Now look into the mouth of our American mastodon and you’ll see the outstanding difference. The teeth are much smaller and simpler and have nothing like the food-processing power of a mammoth’s grinder. Each mastodon tooth is like a human molar or a pig molar. There are four or six main cusps in two rows, one inside and one outside. The total volume of one molar is one-twentieth that of a mammoth of the same body size. And when the enamel outer covering wore away in a mastodon, there were no vertical ridges of enamel left to cut and chop.

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Clearly mastodons had to be more persnickety about their food choices than did the mammoths. Fossil stomach contents show that mammoths had an elephant-like diet: rushes, sedges, grass, branches, clumps of broad-leafed tree leaves. Stomach remnants and food bits caught between molars tell us that mastodons sought out soft bark from birch trees, soft branches, soft leaves, fallen fruit and nuts with just a wee bit of grass as a garnish.

After analyzing the dental differences, you’d predict that mastodons stayed in wetter, more wooded environments, rich in bushes and young trees. Mammoths would, on the contrary, penetrate far across the open meadows, grasslands and even deserts.

The census of fossil sites confirm your prediction.

Mastodon remains are abundant in bogs and swamps and sandbars from rivers flowing though forests. Mammoths, on the other hand, left many skeletons in sand dunes and rivers that flowed through open terrain. Occasionally both do occur in one spot, but usually one or the other dominates.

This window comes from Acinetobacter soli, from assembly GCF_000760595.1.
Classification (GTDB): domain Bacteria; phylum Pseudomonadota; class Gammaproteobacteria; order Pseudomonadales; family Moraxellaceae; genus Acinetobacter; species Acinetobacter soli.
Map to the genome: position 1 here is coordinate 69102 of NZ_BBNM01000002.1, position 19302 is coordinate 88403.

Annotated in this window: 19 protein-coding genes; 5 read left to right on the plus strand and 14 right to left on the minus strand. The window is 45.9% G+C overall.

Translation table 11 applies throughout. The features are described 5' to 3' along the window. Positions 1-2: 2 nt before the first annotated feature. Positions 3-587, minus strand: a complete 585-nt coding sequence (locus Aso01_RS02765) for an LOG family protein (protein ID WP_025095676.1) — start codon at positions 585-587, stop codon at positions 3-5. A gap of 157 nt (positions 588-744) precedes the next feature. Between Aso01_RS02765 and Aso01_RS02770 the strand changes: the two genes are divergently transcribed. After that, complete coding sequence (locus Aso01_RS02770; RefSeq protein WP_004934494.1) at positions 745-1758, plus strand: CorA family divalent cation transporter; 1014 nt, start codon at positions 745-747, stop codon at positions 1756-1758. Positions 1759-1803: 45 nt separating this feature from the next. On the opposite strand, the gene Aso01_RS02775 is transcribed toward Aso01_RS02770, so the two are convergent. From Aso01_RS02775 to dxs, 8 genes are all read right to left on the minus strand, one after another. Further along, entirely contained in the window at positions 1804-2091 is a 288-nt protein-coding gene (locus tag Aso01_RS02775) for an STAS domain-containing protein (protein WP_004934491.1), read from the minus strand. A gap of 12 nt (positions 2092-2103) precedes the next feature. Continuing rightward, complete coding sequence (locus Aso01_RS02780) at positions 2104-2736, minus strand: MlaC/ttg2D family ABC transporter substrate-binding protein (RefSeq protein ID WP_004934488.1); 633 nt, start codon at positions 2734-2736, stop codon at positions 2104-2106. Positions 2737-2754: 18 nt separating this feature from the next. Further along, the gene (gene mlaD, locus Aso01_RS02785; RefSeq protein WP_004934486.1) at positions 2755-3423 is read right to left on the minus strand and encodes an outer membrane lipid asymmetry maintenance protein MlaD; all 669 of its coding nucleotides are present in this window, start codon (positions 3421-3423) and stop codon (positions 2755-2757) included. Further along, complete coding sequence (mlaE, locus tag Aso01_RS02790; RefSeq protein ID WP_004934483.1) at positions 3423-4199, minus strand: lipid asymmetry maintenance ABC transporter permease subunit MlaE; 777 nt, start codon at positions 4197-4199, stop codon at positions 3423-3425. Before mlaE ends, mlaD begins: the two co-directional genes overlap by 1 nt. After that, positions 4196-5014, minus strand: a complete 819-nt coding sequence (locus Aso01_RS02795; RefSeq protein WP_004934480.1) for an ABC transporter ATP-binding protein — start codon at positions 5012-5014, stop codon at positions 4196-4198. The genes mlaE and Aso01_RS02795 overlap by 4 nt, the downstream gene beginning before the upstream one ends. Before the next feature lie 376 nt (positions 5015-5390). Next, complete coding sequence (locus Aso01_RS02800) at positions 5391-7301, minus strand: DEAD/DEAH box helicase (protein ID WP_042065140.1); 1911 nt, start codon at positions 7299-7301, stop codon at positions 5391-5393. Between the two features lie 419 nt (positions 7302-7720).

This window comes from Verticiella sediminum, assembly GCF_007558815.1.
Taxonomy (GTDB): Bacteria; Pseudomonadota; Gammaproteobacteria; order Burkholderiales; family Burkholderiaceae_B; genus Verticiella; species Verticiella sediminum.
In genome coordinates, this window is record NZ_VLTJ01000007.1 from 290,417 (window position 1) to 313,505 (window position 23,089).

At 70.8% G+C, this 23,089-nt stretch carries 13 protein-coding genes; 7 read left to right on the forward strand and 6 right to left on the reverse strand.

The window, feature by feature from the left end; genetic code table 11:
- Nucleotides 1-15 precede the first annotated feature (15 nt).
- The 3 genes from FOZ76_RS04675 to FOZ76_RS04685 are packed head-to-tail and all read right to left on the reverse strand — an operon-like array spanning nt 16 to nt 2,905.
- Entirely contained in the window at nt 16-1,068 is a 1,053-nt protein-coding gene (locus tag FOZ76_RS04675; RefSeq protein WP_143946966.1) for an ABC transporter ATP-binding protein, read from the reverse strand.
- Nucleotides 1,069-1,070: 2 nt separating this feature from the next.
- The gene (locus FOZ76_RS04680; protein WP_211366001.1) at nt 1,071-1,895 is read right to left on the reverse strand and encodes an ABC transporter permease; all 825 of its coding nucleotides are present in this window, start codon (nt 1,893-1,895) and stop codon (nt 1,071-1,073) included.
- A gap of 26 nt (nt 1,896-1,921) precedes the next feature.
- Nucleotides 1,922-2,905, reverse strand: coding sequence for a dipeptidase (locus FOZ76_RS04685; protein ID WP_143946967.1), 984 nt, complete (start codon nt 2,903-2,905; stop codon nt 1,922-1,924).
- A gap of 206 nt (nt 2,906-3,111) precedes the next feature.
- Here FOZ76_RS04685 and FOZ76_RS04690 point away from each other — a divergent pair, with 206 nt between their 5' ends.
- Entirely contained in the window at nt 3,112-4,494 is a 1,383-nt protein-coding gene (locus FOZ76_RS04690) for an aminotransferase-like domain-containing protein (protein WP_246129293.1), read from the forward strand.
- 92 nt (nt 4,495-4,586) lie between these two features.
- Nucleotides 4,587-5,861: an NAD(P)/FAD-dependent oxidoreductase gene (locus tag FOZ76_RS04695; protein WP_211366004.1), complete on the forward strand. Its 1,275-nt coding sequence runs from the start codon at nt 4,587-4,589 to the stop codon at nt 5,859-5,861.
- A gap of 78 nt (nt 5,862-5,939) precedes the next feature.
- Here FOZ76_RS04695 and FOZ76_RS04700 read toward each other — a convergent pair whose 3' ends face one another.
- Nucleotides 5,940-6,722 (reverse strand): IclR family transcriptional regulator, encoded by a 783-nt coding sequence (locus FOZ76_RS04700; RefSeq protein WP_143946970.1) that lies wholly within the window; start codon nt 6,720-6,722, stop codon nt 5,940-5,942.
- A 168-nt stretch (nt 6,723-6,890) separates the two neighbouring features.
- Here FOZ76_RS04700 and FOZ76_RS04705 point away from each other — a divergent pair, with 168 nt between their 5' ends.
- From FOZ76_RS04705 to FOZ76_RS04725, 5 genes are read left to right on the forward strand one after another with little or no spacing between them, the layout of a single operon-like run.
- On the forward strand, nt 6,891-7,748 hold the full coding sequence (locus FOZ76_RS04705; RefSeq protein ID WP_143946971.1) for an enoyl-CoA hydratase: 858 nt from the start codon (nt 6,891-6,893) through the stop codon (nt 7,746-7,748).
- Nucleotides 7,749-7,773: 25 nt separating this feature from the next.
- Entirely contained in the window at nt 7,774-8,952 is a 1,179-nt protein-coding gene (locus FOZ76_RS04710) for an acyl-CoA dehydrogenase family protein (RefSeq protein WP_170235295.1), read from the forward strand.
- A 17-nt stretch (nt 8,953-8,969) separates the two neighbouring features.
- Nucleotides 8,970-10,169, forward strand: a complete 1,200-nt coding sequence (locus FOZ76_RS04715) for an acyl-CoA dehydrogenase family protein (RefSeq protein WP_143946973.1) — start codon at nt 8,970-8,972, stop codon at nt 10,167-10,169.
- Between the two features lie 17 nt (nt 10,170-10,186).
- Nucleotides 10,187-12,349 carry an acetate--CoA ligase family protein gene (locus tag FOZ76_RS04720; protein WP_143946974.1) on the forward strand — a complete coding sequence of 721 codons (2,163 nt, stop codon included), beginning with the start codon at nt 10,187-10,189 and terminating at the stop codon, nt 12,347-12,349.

Stay tuned for Part II, where you’ll get to know Priscilla like you’ve never known a mastodon before.

Authored By Bob Bakker

The Museum’s Curator of Paleontology, world-renowned Dr. Robert T. Bakker (or, as some call him, Bob) is the leader of the handful of iconoclastic paleontologists who rewrote the book on dinosaurs three decades ago. Along with other noted paleontologists, Bakker has changed the image of dinosaurs from slow-moving, slow-witted, cold-blooded creatures to — at least in some cases — warm-blooded giants well-equipped to dominate the Earth for 200 million years. Dr. Bakker can be found all over the globe, notably leading the Museum’s paleontology field program.

3 responses to “A New “Lady” in Town, Part I: Why Priscilla the mastodon isn’t a mammoth at all”

  1. AbrashTX says:

    Great explanation of the differences between the two genuses! Just fyi, all the photos are marked as “private” in Flickr, so no one can see the large versions. I’m dying to see some closeups!

  2. Fayza says:

    Okay, I’ll make those photos public so you can get a better view!

  3. Bob Thomas says:

    I hope some day Bob T. Bakker will visit La Brea Tar Pits in California where I live. I was born to Go Fishing but when zi was younger our family used to go to Shark Tooth’s Hill near Bakersfield. Then you could get the teeth without a permit. Now you get one from the Museum . We used to get the teeth and make coffee cups and paper weights in clear, hard plastic. Have your book and paper back raptor Red.